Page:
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Journals from Spain - Center for Cross-Cultural Studies

2009-11-10 Cultural Sites of Sevilla and Opportunities to Meet New Friends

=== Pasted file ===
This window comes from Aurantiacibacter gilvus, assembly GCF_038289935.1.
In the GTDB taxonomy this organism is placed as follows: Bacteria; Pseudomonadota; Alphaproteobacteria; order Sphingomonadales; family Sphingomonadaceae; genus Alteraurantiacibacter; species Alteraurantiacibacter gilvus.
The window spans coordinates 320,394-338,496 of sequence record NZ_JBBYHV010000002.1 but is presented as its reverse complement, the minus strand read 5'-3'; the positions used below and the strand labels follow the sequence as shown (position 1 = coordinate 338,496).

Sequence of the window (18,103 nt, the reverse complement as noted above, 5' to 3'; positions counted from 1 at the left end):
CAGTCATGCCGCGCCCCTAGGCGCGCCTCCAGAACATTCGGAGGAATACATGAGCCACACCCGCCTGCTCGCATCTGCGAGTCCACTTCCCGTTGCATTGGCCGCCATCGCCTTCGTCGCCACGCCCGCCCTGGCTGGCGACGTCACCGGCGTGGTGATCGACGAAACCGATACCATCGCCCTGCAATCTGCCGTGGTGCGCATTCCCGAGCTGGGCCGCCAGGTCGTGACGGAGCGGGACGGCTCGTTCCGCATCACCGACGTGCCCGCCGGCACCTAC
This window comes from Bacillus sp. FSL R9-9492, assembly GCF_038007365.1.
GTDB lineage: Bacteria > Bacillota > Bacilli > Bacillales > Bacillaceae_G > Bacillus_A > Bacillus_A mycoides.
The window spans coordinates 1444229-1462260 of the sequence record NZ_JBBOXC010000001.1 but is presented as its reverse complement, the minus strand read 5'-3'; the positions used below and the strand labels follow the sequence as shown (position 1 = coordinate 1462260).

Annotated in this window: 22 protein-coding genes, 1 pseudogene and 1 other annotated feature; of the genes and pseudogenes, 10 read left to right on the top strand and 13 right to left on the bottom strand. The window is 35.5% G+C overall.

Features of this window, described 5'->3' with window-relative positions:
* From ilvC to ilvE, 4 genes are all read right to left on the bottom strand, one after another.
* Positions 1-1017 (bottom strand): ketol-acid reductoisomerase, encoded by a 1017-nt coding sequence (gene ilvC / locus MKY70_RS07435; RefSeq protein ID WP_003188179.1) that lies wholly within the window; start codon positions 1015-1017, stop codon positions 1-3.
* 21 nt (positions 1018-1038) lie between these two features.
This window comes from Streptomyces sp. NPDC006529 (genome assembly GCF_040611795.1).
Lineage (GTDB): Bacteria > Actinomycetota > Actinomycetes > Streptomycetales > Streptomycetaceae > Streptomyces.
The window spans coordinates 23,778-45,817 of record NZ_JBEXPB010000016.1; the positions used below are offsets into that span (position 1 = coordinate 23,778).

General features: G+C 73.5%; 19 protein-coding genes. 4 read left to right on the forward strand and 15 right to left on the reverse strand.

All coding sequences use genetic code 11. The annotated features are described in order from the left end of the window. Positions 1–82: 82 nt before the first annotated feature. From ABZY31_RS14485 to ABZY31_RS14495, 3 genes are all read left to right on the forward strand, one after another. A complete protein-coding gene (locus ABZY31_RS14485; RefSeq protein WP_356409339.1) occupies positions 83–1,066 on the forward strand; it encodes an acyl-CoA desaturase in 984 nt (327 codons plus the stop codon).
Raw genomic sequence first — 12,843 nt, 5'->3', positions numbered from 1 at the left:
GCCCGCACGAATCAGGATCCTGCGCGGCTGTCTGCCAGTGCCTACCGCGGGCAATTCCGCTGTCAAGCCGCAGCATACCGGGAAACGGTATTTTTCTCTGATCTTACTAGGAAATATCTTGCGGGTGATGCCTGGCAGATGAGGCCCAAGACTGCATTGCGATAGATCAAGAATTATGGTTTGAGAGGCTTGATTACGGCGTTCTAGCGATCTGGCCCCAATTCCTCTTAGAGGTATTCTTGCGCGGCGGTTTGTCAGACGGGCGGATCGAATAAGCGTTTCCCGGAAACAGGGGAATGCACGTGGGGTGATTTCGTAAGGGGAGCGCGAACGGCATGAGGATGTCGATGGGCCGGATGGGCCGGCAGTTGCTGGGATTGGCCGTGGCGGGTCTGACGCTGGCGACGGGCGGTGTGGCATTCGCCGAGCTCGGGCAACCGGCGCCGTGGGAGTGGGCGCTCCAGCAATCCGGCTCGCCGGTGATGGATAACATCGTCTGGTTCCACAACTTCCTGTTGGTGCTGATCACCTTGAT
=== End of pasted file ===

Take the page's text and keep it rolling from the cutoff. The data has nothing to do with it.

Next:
Hola! Time here is sure flying by! We have been in Spain for over 2 months now, which means that there are about 6 weeks left in the first semester. Its incredible how quickly each week flies with school and traveling and getting to know Sevilla and the people here. I wanted to tell you all a little more about some of the short visits that our program, CC-CS, has offered to us since we have been here. They are all to famous historical sites or museums in the city. There is so much to see here! I personally have not been on all of the visits, but I will tell you a bit about some of the ones I have been on. Some of the places I have visited are the Cathedral, the Real Alcazar (the royal palace), the Museum of Archaeology, and the Archivo de Indias. Fatima, Katie, and I visited the Archivo de Indias as a part of one of our classes, and it houses a lot of old documents from the time of Columbus and other conquistadores. The Real Alcazar is a beautiful, grand royal palace that has been there for a long time. The tile work, ceilings, and architecture in general are all quite stunning. It is now a tourist site and also the place where the king of Spain stays when he visits Sevilla (we obviously couldnt go through all of the palace). It also has beautiful gardens that people can stroll through or sit and study in. The Museum of Archaeology was quite fascinating. It has a lot of artifacts from Roman times (and other periods as well, including statues and glass and mosaics. The Cathedral is one of my favorite places in the whole city. It is the 3rd largest cathedral (in general) and the largest Gothic cathedral in the world, which is totally believable when I walk past it or go inside it. The columns are huge inside and the stained glass at the top of the walls is very beautiful and detailed and was put there in such a way that it allows natural light to seep into the building. The first Sunday that we were here Fatima and I went with some friends to Mass inside the cathedral. It was a really neat cultural experience to sit in the pews and listen to the Mass (in Spanish of course) in such a great building. The cathedral also has a tower connected to it called La Giralda. I can see the tower every day on my walk across the river (Rio Guadalquivir) to and from school, and it is quite a magnificent sight. When we went on the visit to the Cathedral with our professors, we decided to climb to the top of the tower. The interesting thing about the tower is that you dont climb stairs to get to the top; you climb ramps. The reason for this is that this tower used to be a Muslim tower (during the time the Moors ruled in this area) from which a man used to call all the people to prayer 5 times a day. Now, it is definitely not an easy climb to the top, and I cant imagine doing it 5 times a day. Apparently the Muslims that lived there couldnt either because they constructed ramps so that the man who went up there every day could ride a horse to the top. The view from the top is amazing " we could see all of Sevilla spread out before our eyes. It was one of my most memorable experiences here so far. CC-CS also offers another great opportunity to all of the students in our program: tutoring Spanish children in English. I personally tutor a really sweet 14-year-old girl, but there are a lot of students that tutor younger children too. Its a neat way to get to know another Spanish family, to earn a few Euros, and to help the students in their language development. Speaking of getting to know Spanish people, I am very excited about the fact that I am finally starting to meet Spanish people my age through various circumstances. I have a great, very friendly Intercambio (a girl that I meet with to practice my Spanish and to practice her English) and have also met some Spanish friends through another American friend of mine. I think it is a very good thing that we are all here for a year, because the time goes by very, very quickly, and I know that it is hard to make friends for only 3 and months. I am feeling quite comfortable here and excited about continuing to improve my Spanish and to get to know people better. Hasta luego! Sierra Stopper

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